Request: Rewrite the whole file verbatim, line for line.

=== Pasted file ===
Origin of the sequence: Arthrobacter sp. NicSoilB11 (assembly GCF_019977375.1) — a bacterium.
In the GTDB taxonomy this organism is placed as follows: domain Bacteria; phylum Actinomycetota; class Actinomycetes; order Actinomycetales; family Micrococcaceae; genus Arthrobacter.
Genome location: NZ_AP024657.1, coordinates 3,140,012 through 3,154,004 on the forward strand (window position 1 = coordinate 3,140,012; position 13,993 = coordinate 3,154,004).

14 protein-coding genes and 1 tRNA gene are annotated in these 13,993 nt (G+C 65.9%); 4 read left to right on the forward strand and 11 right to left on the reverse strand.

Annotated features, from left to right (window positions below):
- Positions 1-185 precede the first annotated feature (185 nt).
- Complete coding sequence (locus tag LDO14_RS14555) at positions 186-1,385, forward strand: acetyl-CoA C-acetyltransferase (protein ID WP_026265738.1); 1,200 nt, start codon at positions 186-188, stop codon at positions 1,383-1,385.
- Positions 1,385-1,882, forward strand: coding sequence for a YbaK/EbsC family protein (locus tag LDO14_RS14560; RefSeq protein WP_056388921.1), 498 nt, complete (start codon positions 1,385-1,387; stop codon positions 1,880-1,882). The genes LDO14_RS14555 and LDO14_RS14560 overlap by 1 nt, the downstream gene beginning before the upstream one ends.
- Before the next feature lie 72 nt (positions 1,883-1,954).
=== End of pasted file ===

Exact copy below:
Origin of the sequence: Arthrobacter sp. NicSoilB11 (assembly GCF_019977375.1) — a bacterium.
In the GTDB taxonomy this organism is placed as follows: domain Bacteria; phylum Actinomycetota; class Actinomycetes; order Actinomycetales; family Micrococcaceae; genus Arthrobacter.
Genome location: NZ_AP024657.1, coordinates 3,140,012 through 3,154,004 on the forward strand (window position 1 = coordinate 3,140,012; position 13,993 = coordinate 3,154,004).

14 protein-coding genes and 1 tRNA gene are annotated in these 13,993 nt (G+C 65.9%); 4 read left to right on the forward strand and 11 right to left on the reverse strand.

Annotated features, from left to right (window positions below):
- Positions 1-185 precede the first annotated feature (185 nt).
- Complete coding sequence (locus tag LDO14_RS14555) at positions 186-1,385, forward strand: acetyl-CoA C-acetyltransferase (protein ID WP_026265738.1); 1,200 nt, start codon at positions 186-188, stop codon at positions 1,383-1,385.
- Positions 1,385-1,882, forward strand: coding sequence for a YbaK/EbsC family protein (locus tag LDO14_RS14560; RefSeq protein WP_056388921.1), 498 nt, complete (start codon positions 1,385-1,387; stop codon positions 1,880-1,882). The genes LDO14_RS14555 and LDO14_RS14560 overlap by 1 nt, the downstream gene beginning before the upstream one ends.
- Before the next feature lie 72 nt (positions 1,883-1,954).